Key Components Of A Post-Divorce Estate Plan

Published Wednesday, August 16, 2017 at: 7:00 AM EDT

Even the best-laid plans can go astray if you get divorced from a long-time spouse. Especially if you go your separate ways after raising children and acquiring property together, your estate plan may need to be revised, and pronto.

Frequently, the main objective in a divorce is to keep assets away from the ex-spouse while preserving wealth for the children. But this can become complicated when one or more of the children are still minors. Typically, your kids will be next in line to receive assets under your will.

What are the potential problems? Although a divorce generally erases the rights of an ex-spouse under a will, property going to minors will be held in a conservatorship until the age of majority in the state where you reside—usually, age 18. And, if your ex-spouse is the conservator, he or she may have more control over your assets than you would have liked. A court will supervise the conservator, but that person still has considerable discretion over what happens to property.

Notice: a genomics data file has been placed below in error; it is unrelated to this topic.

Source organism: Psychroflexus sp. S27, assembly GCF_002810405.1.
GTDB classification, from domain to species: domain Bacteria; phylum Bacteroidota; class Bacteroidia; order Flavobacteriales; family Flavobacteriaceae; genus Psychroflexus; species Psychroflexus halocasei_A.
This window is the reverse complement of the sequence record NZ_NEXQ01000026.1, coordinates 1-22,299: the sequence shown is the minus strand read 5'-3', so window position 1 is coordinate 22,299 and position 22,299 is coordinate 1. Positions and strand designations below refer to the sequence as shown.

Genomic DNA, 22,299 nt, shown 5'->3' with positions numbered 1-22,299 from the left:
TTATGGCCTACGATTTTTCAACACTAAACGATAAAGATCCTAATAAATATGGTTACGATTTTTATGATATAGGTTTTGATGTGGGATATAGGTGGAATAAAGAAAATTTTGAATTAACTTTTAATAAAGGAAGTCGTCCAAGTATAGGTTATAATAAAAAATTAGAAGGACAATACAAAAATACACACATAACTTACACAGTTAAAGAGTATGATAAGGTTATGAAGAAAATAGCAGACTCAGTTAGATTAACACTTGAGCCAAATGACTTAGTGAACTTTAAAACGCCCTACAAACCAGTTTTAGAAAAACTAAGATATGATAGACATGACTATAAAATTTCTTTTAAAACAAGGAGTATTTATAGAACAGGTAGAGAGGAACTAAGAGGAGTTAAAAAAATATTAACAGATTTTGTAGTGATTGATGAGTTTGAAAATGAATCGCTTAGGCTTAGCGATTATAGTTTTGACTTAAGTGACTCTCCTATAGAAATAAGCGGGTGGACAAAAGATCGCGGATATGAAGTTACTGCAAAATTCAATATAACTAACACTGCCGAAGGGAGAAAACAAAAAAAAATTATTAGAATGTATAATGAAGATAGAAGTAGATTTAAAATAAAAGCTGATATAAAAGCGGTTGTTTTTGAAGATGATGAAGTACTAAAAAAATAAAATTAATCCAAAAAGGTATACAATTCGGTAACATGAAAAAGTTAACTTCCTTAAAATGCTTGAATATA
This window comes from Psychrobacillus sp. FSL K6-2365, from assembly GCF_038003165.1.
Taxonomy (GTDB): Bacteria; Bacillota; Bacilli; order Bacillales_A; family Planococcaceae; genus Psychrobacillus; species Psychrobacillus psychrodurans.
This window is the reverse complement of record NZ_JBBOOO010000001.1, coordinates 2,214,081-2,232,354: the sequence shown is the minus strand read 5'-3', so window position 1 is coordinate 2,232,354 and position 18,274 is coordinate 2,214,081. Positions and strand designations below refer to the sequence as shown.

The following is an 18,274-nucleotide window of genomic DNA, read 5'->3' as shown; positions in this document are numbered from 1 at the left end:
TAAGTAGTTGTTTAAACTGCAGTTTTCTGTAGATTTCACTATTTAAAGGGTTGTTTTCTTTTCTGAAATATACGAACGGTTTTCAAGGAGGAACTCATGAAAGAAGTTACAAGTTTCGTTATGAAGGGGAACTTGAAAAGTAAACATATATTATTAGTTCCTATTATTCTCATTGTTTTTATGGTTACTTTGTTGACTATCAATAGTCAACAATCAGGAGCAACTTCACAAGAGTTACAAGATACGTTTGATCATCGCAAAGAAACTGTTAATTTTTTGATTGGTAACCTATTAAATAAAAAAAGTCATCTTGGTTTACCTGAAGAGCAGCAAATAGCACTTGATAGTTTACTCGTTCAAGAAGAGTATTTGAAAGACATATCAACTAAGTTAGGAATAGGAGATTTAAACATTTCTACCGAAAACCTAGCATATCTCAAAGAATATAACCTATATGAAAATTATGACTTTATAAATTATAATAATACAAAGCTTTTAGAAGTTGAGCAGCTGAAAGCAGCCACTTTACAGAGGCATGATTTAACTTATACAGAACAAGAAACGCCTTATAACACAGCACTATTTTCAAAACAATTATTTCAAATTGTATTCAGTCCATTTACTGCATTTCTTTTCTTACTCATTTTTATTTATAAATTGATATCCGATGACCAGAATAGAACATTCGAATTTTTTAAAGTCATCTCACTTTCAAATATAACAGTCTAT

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This article was written by a professional financial journalist for Meg Green & Associates. and is not intended as legal or investment advice.

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